ATP Media 4K and 1080p HDR tech trial at Nitto ATP Finals favours HD over UHD
The broadcast production and distribution arm of the ATP World Tour, ATP Media, carried out a live 4K HDR versus 1080p HDR test at the Nitto ATP Finals in November 2017 at The O2, London, with technology provider Gearhouse Broadcast. The test was designed to compare the two production formats in a live tennis environment side by side as part of ATP Media’s commitment to trialling the latest technologies to advance its offering, and it seems that 1080p HDR has come out on top.
Speaking to SVG Europe, Shane Warden, the director of broadcast & technology at ATP Media, revealed the purpose of these trials: “ATP Media is always looking to innovate and improve the experience of a tennis viewer, and with the arrival of UHD we see the opportunity for a significantly greater impact on the viewer from Wide Colour Gamut (WCG) and HDR in UHD, rather than just resolution.”He continued: “These trials were designed to create a direct comparison of the two HDR formats (4k v 1080p) in a live tennis environment to discover what the apparent visual difference would be between the two resolutions. The additional aim was to use the tests as an educational tool to demonstrate HDR to commercial, production and executive teams and let them experience it first-hand.”
The ATP Media and Gearhouse team were able to combine the Sapphire HEVC system seamlessly with the main production, with all the outputs coming from one desk and one director’s cut. This allowed them to compare their existing 1080i output with 4K SDR, 4K HDR and 1080p HDR.
The result of the test showed that 1080p HDR appears to be the right route for ATP Media. On what made the format stand out so much, Warden explained: “A 1080p HDR comparison to 4K HDR demonstrated that for the realistic domestic home environment with an average size TV set (55 inch) there was little perceptible difference to the eye even though 4K has 4x the resolution.
“This is important to us in a global sport such as tennis as it means we could sooner and more easily bring the advantages of HDR to the viewer without carrying the payload of having to produce, edit, distribute and store in 4K,” Warden continued. “This is significant particularly for us at ATP as our coverage is not like a football or rugby match; we are on air with up to 11 concurrent courts for 14 hours a day for between seven to 14 days. If you multiply that content by four (to get 4k), you will appreciate the problem!”
On the challenges of working in 4K for tennis, Warden stated: “The challenges centre mainly on the fact that we are a global Tour with a considerable volume of content created at and distributed from each venue. At one level, until IP is widely available, we are forced to work in a cumbersome world of quad. I also believe to really appreciate the best of pure 4K, we need to view it on very large screens (65 inches plus): however for fast-moving sports, this raises the need for High Frame Rate (HFR) in order to reduce the effects of judder across the very large surface area of the viewing screen. HFR adds yet another multiple to the size of the content we need to distribute, edit and store!”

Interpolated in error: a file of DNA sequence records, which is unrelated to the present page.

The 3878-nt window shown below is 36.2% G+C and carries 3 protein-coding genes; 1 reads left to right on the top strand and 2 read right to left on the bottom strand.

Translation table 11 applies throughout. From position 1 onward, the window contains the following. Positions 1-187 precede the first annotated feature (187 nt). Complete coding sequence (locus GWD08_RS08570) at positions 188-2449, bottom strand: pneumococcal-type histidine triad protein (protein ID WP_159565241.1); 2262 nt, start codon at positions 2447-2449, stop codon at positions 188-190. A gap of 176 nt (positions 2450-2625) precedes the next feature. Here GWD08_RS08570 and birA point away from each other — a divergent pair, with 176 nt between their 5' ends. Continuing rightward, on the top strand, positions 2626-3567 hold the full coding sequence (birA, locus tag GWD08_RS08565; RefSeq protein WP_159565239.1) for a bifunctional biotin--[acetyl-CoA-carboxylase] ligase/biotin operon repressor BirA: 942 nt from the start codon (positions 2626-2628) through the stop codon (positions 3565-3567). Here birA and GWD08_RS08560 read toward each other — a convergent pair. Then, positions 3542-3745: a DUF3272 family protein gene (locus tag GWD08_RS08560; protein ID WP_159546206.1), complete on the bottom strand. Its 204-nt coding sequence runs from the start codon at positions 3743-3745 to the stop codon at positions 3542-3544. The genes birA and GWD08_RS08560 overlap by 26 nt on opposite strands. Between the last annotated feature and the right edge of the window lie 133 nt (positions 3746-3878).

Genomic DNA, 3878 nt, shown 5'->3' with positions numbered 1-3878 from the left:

HDR and WCG can bring the solution to the long-standing problem faced by outdoor sports, stated Warden. He told SVG Europe: “Sunlight and shadows have always compromised the TV coverage as the camera chain has had to be limited by the historic limitations of the technology that brought moving pictures into our homes. For us in tennis where we play under the desert sun or the peak of the Mediterranean summer from morning through dusk and into a floodlit night, HDR liberates our coverage and brings fantastic, colourful life to the story we are telling on court. You might think there is not much to be gained from our indoor tournaments — but as the test at the O2 showed, there is a massive change in the viewer’s experience where the unlit crowd suddenly become much more visible and the theatrically lit court and LED boards really come to life.”
Rights holders are an integral part of how ATP Media will move forward on the back of this test. “We are currently in discussions with our broadcast licensees to understand their roadmaps for HDR. The response we have had has been positive and we are working closely with them to decide on our roll-out of 1080p HDR,” stated Warden.
He concluded with the next step for ATP Media: “We will be conducting an end to end production test of 1080p 50 HDR at one of our outdoor tournaments this summer in consultation with our broadcasters.”
The demonstration room at The O2 was also an opportunity for ATP Media to test Dolby Atmos and compare it to Dolby Digital 5.1. As a globally travelling OB with a big variety of Stadia, the test was designed to understand the challenges of producing in Atmos and to experiment with what a “Tennis Atmos Soundscape” could sound like.
Discussing the performance of the system, Gearhouse Broadcast France’s managing director, Mathieu Rocton said: “This is a real game-changer for us as we are now able to offer our clients world-class 4K productions including wireless video with low-latency UHD. We look forward to working closely with the team at Broadcast Wireless Systems in order to roll out this new technology into future productions.”